Sundance Log 2020 Day 1- Crip Camp, Miss Americana

Hey everyone! The first day of Sundance has come and gone and overall it was a decent start to the festival. I am trying this year to not get caught up in festival hype and am going to try to be as objective as possible. Today I saw 2 documentaries both from Netflix (I am kind of irritated by how co-opted the festival has become by Netflix but that’s a topic for another day). I really liked one of these documentaries and the other I was pretty meh on but it was serviceable. So here goes:

Crip Camp — Still 1

Crip Camp

This film had a lot of buzz going into it before Sundance. It is a documentary about the civil rights movement for those with disabilities but it is also produced by the Obamas who had a big hit with last year’s American Factory. I think for the most part Crip Camp lived up to the hype. It was a lot different than I was expecting. I thought it was going to be a lot more about the camp but it is mostly a step by step retelling of the disability rights movement from 1977 on.

This was probably my own fault for not having done enough research into the film so I don’t fault it much. I might have liked to get more information about the people who started the camp and why but they did a good job introducing us to important figures of the movement who had all been to the camp as teenagers. I also learned about the 504 protests that occurred years before the Americans with Disabilities Act. It was very interesting. Judy Heumann is especially impressive as the movement’s leader and I’d love for a movie to be made about her life some day (only if they actually cast an appropriate actor and not an able-bodied actor!).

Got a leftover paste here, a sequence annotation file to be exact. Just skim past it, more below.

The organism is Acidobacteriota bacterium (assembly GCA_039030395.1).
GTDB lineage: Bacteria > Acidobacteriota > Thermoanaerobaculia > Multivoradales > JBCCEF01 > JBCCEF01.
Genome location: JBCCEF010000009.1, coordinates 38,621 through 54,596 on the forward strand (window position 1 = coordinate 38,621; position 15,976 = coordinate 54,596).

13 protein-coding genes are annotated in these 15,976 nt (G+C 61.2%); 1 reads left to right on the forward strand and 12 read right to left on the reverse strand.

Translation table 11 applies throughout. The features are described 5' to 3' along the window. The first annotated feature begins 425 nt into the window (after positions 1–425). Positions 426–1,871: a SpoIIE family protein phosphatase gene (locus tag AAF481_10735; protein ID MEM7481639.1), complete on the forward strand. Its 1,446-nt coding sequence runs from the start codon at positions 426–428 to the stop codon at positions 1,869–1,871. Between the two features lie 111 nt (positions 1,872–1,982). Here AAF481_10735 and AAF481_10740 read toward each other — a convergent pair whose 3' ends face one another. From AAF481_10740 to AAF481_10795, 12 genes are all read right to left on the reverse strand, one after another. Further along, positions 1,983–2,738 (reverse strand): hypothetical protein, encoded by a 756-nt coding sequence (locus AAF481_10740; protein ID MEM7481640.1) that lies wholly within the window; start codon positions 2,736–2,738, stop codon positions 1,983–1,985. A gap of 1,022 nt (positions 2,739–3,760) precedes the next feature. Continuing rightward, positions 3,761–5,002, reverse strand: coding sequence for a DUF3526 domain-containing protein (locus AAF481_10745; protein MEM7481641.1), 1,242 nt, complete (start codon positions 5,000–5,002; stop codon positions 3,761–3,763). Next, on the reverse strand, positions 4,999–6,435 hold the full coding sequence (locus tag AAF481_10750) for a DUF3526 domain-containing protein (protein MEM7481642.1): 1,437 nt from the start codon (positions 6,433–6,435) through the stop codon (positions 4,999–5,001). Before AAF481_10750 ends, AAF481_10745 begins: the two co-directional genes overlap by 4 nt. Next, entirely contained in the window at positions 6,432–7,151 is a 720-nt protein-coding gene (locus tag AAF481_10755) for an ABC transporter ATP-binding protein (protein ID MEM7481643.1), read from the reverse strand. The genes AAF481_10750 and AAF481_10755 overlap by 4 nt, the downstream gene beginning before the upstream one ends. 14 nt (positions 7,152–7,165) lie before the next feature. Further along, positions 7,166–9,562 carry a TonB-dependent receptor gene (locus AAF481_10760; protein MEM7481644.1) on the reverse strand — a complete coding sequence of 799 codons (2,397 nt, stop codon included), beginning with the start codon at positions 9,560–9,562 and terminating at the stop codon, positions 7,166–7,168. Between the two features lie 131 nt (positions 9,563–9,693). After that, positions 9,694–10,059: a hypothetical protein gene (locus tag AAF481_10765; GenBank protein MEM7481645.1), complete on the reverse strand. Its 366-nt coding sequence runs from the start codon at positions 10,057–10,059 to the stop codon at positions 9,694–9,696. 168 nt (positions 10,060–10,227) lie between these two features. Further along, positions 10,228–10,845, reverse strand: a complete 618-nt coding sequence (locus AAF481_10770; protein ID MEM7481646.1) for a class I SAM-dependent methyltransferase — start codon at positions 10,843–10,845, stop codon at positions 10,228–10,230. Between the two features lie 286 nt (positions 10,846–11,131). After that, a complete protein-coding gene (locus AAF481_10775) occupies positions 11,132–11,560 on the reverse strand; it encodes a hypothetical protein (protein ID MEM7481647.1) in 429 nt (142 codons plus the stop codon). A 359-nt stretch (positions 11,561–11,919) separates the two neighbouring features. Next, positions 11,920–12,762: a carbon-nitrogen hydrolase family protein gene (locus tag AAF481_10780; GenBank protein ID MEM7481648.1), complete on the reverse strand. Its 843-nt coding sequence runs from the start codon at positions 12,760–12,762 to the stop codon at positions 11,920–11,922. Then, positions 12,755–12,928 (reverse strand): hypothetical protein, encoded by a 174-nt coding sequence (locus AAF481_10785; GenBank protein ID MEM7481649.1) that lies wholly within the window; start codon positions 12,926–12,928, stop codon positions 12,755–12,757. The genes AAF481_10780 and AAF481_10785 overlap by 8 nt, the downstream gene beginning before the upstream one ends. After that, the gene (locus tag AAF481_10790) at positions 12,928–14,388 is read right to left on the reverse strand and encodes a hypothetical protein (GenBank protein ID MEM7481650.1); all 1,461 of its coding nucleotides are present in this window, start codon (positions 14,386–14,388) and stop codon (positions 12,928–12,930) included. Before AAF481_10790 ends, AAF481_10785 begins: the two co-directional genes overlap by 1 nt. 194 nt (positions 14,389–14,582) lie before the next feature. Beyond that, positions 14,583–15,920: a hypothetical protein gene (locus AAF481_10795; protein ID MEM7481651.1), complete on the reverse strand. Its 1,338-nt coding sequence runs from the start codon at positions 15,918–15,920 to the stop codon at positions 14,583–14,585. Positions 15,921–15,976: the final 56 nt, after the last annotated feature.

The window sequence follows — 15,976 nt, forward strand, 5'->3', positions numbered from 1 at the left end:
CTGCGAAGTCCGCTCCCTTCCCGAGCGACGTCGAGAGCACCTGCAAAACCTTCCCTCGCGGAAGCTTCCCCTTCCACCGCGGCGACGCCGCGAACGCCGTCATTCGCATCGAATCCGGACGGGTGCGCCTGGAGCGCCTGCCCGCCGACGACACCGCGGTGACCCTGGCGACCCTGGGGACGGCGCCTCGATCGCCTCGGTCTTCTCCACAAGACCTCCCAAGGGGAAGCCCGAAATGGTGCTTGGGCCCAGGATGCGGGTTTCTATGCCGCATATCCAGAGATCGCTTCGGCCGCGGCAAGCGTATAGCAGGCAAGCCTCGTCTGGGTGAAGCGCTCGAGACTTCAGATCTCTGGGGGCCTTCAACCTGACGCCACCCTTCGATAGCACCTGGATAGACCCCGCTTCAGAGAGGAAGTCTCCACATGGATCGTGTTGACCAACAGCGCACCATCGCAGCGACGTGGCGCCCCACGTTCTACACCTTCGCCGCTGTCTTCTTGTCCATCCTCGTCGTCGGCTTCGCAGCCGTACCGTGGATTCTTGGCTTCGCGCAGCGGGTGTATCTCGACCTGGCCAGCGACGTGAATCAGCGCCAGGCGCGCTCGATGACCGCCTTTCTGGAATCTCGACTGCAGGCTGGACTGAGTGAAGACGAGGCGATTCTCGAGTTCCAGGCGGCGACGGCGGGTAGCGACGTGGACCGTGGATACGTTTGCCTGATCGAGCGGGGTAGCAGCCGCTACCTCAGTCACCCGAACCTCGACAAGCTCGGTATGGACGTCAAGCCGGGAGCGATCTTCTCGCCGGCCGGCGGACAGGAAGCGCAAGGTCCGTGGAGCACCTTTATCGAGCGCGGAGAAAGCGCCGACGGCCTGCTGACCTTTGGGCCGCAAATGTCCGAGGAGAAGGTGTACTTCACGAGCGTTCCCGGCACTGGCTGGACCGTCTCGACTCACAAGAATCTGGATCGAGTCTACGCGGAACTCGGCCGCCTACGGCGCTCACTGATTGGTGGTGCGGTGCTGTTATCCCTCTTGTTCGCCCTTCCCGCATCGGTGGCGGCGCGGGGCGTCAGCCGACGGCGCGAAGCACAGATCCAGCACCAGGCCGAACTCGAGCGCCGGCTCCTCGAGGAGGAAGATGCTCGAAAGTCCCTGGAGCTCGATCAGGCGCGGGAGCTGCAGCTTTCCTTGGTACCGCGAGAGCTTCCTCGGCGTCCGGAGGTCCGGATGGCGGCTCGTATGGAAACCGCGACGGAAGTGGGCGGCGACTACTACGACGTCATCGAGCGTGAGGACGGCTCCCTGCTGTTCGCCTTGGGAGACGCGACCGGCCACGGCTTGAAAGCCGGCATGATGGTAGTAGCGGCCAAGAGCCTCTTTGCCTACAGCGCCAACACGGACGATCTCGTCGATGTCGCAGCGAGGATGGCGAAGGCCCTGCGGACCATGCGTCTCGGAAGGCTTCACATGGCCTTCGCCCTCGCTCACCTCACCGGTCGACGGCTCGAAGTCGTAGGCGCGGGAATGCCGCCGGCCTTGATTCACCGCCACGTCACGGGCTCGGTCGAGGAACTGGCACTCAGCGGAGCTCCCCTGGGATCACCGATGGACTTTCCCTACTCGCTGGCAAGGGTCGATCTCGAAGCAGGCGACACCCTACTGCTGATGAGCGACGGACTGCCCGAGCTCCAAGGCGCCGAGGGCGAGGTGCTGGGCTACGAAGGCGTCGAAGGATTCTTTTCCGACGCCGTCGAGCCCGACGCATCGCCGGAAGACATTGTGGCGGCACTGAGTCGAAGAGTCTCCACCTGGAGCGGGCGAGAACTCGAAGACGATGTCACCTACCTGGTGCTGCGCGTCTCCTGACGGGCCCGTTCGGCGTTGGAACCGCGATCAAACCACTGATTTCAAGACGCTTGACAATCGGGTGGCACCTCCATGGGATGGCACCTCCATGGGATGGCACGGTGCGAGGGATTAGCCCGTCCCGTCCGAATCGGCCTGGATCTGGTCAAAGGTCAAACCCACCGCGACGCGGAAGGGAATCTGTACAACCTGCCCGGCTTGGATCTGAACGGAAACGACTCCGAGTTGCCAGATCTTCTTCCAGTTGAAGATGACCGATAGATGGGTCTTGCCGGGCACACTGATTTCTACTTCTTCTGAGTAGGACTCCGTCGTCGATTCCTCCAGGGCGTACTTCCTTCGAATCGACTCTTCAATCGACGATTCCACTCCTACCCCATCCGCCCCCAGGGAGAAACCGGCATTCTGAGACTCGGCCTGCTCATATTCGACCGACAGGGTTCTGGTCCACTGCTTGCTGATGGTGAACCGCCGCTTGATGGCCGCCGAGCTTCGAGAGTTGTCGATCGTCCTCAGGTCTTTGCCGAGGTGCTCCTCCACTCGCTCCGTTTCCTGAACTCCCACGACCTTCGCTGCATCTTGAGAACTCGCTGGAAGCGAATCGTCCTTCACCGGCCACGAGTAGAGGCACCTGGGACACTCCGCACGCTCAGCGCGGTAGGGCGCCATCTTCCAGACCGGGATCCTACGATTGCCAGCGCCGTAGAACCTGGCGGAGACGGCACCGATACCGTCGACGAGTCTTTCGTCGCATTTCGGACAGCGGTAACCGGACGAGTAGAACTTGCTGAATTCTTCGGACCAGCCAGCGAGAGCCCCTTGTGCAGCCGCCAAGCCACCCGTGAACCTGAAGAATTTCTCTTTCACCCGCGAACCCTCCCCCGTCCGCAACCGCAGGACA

Crip Camp does have some vulgar language and nudity but it does teach a lot of important lessons so it will be up to parents if they want their kids to watch it. I’m certainly glad I saw it

8 out of 10

Smile Worthy

taylor-swift-miss-americana-movie-poster

Miss Americana

Next up is Miss Americana about country turned pop singer Taylor Swift. I like Taylor well enough but these kind of celebrity documentaries are a bit of a tough sell for me. I’m just not someone enamored or impressed by celebrity. She’s just a human who has a job singing. That’s it.

If you want a music documentary with lots of singing and behind the scenes looks at Taylor than this is perfectly serviceable. It does it’s job and fans will be happy with it.

As far as anything more it didn’t do much for me. They try to make a big deal of her decision to endorse the democratic candidate in the midterm elections in Tennessee. I have no doubt it was an empowering moment for her personally. However, the documentary tries to compare this action to that of the Dixie Chicks coming out against George Bush in 2003.

This seems like a big stretch to me when the Dixie Chicks were still solidly country music singers and Taylor hasn’t been one for years and it was at the height of the Iraq war. Now a celebrity coming out to support a democrat against Trump is hardly world altering decisions. If anything doing such an action helps a celebrity’s career not the reverse these days.

If it was me I would be far more interested to learn more about her song writing process because that is where she shines as an artist. We see a lot of her recording new songs and working on rhymes but I wanted more. I was also disappointed we didn’t hear anything about the early managers who have made it impossible for her to sing her early songs because of a terrible contract they tricked her into signing. Why did we hear nothing about that?

Anyway, I am being hard on Miss Americana because I think it could have been much better. As it is, it’s fine. If you want a celebrity documentary with lots of Taylor singing and chatting with her cat than you’ll love it. It’s as simple as that.

5.5 out of 10

Smile Worthy (barely)

Advertisements

Leave a Reply